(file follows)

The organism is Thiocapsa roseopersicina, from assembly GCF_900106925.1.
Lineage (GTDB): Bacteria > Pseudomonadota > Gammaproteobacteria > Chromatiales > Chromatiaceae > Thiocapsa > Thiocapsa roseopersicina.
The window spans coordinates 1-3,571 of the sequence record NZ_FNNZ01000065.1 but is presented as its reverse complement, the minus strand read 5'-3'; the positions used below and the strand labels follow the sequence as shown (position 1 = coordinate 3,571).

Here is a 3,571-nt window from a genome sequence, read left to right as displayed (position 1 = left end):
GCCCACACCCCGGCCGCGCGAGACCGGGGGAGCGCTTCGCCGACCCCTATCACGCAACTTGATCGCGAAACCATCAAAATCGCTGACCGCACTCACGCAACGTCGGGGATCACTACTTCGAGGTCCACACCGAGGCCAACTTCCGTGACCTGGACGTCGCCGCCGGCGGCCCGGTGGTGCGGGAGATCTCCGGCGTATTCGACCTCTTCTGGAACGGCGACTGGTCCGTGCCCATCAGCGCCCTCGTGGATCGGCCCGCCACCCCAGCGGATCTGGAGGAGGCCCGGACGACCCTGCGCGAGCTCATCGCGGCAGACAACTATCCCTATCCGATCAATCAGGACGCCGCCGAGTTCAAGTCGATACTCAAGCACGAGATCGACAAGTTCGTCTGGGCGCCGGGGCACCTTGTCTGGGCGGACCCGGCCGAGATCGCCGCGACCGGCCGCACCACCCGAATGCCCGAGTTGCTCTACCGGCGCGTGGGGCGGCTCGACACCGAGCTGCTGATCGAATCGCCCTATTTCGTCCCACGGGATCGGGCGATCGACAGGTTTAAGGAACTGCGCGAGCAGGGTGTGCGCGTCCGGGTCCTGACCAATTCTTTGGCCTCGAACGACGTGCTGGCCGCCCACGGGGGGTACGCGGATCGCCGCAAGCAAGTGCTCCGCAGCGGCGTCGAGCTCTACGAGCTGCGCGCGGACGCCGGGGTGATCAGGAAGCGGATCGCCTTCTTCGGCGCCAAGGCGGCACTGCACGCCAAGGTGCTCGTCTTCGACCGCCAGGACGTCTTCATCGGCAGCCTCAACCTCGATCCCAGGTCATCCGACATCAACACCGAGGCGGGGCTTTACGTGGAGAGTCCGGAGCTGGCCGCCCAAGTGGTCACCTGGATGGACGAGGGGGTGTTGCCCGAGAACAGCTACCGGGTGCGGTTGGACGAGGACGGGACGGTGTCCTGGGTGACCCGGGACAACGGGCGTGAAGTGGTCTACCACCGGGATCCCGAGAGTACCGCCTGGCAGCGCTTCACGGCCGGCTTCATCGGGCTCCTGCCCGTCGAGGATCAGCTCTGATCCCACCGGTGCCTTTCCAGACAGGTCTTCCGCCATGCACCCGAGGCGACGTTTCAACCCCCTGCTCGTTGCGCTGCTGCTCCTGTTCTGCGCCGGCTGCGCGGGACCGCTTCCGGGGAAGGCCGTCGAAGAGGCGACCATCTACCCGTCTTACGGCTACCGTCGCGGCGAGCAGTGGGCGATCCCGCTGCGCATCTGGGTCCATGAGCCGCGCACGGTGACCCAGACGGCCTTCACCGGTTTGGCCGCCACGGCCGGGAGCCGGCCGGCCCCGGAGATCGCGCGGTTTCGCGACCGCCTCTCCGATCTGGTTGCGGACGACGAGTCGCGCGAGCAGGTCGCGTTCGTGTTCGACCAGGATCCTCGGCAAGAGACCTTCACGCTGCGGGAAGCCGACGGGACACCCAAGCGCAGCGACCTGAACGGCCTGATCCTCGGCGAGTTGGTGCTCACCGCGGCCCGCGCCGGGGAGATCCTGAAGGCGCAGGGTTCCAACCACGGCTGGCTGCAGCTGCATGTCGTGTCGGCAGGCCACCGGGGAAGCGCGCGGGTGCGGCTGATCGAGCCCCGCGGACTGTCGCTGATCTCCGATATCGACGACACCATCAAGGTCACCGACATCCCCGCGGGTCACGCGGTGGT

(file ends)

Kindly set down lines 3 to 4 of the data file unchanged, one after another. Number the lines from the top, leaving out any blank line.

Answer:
The window spans coordinates 1-3,571 of the sequence record NZ_FNNZ01000065.1 but is presented as its reverse complement, the minus strand read 5'-3'; the positions used below and the strand labels follow the sequence as shown (position 1 = coordinate 3,571).

Here is a 3,571-nt window from a genome sequence, read left to right as displayed (position 1 = left end):